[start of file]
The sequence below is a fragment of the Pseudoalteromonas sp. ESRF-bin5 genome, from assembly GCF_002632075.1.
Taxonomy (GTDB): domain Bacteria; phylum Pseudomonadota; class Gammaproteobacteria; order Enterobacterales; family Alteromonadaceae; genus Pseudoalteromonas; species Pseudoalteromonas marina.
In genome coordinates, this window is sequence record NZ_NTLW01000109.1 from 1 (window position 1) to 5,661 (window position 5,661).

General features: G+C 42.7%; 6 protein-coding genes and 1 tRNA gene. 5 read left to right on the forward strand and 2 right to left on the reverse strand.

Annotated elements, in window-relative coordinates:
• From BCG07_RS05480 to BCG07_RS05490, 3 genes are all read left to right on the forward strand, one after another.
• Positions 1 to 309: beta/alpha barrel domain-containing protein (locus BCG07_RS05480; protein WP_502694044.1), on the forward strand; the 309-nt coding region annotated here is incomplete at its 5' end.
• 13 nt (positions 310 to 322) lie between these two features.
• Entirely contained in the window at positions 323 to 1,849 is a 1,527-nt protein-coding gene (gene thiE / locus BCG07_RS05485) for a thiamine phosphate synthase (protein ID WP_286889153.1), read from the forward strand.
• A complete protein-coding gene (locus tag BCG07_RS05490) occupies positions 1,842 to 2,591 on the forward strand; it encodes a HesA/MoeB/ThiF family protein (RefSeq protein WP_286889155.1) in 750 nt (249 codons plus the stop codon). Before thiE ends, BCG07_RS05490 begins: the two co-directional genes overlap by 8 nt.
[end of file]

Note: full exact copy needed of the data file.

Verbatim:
The sequence below is a fragment of the Pseudoalteromonas sp. ESRF-bin5 genome, from assembly GCF_002632075.1.
Taxonomy (GTDB): domain Bacteria; phylum Pseudomonadota; class Gammaproteobacteria; order Enterobacterales; family Alteromonadaceae; genus Pseudoalteromonas; species Pseudoalteromonas marina.
In genome coordinates, this window is sequence record NZ_NTLW01000109.1 from 1 (window position 1) to 5,661 (window position 5,661).

General features: G+C 42.7%; 6 protein-coding genes and 1 tRNA gene. 5 read left to right on the forward strand and 2 right to left on the reverse strand.

Annotated elements, in window-relative coordinates:
• From BCG07_RS05480 to BCG07_RS05490, 3 genes are all read left to right on the forward strand, one after another.
• Positions 1 to 309: beta/alpha barrel domain-containing protein (locus BCG07_RS05480; protein WP_502694044.1), on the forward strand; the 309-nt coding region annotated here is incomplete at its 5' end.
• 13 nt (positions 310 to 322) lie between these two features.
• Entirely contained in the window at positions 323 to 1,849 is a 1,527-nt protein-coding gene (gene thiE / locus BCG07_RS05485) for a thiamine phosphate synthase (protein ID WP_286889153.1), read from the forward strand.
• A complete protein-coding gene (locus tag BCG07_RS05490) occupies positions 1,842 to 2,591 on the forward strand; it encodes a HesA/MoeB/ThiF family protein (RefSeq protein WP_286889155.1) in 750 nt (249 codons plus the stop codon). Before thiE ends, BCG07_RS05490 begins: the two co-directional genes overlap by 8 nt.